Whenever I go to York railway station and decide I want a coffee, I make the subconscious choice to go to Starbucks rather than any of the other outlets. Is this because I feel loyalty to Starbucks? No – it’s because I can get my espresso in a china cup rather than a paper one. At what point does a customer become loyal to a particular brand, anyway? Do they ever actually think: ‘I’m loyal to Brand X’? I’m not sure we have these conscious Road to Damascus moments.
However, buying coffee is often dictated by availability – and being desperate enough to choose the lesser of many evils. More considered choices, such as supermarket, insurance provider or next car purchase, are much more likely to bring loyalty into the equation.
We often talk about ‘choice architectures’ during the decision-making process, in which defaults, frames and price anchors have a bearing on consumer choices. Ideally, brands want our decisions to be based on experiences we have had with that brand, product or service. The abundance of data now available to brands gives them the opportunity to influence, and hopefully enhance, the experience that customers have. As a result, they can have a positive influence when that customer comes to re-evaluate their needs.
Take car insurance. Aviva offers Drive, an app that monitors driving skills. Once the driver has completed 200 miles, they get an individual score out of 10 based on things such as cornering, braking and acceleration. Drivers who score 7.1 or more save an average of £170 on Aviva’s comprehensive car insurance. So this piece of IoT thinking (a mobile phone in my car) not only potentially makes me a safer driver but could also save me money. Forget the tricks of behavioural economics theory on the insurance quote page – I’m in.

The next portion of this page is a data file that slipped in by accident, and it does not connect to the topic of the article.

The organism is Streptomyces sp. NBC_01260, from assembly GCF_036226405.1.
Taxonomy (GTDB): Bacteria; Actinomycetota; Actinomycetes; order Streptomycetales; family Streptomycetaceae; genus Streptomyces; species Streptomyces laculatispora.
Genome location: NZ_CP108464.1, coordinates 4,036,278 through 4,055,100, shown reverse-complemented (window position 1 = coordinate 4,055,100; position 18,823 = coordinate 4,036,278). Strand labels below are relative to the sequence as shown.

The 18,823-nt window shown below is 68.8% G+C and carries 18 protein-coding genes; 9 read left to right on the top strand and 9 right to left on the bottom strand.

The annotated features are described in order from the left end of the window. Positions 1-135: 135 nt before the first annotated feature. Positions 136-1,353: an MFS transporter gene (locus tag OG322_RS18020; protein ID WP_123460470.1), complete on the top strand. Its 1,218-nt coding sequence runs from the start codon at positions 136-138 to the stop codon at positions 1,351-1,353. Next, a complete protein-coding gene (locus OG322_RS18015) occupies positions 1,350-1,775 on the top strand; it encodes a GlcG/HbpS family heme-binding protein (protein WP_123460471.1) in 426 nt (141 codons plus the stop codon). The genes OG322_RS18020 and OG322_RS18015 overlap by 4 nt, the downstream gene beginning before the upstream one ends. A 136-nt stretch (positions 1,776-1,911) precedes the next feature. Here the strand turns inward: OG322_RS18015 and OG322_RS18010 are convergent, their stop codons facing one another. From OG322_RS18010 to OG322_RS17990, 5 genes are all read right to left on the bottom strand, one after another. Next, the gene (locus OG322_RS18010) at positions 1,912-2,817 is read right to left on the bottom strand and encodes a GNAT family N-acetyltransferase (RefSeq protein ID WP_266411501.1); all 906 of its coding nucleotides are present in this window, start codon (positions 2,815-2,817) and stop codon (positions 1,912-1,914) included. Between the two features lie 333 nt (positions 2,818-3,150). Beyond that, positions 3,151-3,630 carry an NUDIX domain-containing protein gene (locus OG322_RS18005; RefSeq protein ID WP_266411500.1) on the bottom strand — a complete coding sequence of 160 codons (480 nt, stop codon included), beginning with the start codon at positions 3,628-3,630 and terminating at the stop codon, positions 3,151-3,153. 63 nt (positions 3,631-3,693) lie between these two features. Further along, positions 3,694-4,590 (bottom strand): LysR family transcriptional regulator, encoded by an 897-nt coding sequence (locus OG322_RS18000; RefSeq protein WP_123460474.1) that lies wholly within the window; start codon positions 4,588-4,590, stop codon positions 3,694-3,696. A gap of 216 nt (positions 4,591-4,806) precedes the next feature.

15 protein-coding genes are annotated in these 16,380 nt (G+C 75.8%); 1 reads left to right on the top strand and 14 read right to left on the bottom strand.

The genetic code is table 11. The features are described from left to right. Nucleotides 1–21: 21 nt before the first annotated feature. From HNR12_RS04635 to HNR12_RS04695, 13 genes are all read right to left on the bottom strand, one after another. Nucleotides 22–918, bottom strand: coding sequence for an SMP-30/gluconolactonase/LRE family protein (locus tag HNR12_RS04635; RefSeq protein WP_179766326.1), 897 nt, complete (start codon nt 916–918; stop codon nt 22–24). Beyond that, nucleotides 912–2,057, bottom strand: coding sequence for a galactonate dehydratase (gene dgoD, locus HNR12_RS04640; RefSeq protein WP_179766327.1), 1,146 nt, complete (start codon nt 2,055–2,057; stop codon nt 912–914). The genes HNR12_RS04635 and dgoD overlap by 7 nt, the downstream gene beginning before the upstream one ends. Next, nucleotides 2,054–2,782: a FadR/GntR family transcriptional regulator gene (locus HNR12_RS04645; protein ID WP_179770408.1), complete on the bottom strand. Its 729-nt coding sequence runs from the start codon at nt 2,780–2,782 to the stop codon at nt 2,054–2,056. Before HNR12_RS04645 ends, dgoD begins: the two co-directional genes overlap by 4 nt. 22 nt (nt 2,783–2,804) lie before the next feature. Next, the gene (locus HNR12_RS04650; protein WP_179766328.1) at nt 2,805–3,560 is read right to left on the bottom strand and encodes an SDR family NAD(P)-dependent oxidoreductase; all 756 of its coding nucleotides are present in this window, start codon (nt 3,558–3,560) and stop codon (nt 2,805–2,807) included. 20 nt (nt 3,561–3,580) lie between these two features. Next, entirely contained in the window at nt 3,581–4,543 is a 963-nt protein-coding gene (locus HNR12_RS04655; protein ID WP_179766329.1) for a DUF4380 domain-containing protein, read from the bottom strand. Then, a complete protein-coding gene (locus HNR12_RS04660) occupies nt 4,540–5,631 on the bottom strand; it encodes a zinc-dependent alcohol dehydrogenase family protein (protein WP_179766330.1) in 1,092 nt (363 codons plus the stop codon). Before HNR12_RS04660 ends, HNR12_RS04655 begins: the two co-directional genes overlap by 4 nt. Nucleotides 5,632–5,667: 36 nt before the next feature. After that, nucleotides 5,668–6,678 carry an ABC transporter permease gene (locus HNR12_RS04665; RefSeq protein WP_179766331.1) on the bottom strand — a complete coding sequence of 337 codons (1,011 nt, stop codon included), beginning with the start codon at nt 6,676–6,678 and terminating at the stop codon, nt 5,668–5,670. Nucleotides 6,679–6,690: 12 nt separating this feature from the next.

What would prevent me from cancelling my gym membership? Personalised prompts from my gym to keep coming back if I start missing sessions are useful. So the fact that gyms like Pure Gym provide usage statistics like this means that they can use the data to understand my behaviour and react when that behaviour changes.
And if one of the reasons I don’t come in is because I hate when it’s too busy to use my favourite machines, why not let me know when it’s busy so I can plan my sessions accordingly?
One of the biggest issues Telco companies have when considering churn is the impact of ‘bill shock’, when a customer is distraught at the size of their mobile phone or data usage bill. And yet, data can tell them in advance when a customer is likely to go over their minute or data limit. My bank warns me when I’m in danger of going overdrawn, therefore my Telco provider can easily do the same thing.
In a similar vein, my credit card provider reminds me when I haven’t looked at my online statement for a while. Yes, it shows a sense of corporate responsibility to make sure I keep an eye on my finances but it also makes sense from a business perspective. If I run into trouble financially, having a credit supplier that has an eye out for me means their card won’t go near the shredder.
This stuff isn’t rocket science, so why aren’t more brands doing it? For some older organisations, pulling together all of their various data can be a painful process, while some companies feel they need to have the perfect data set before getting the ball rolling (they don’t – just take some data offline and play with it). There is a (slightly controversial) theory that some marketers think they know best and are afraid that the data will tell them otherwise or even take their jobs away.
But really, it’s just about data making brands even better – by looking at some of the real influences on customer loyalty and tapping into the data available to shift the loyalty dial in their favour.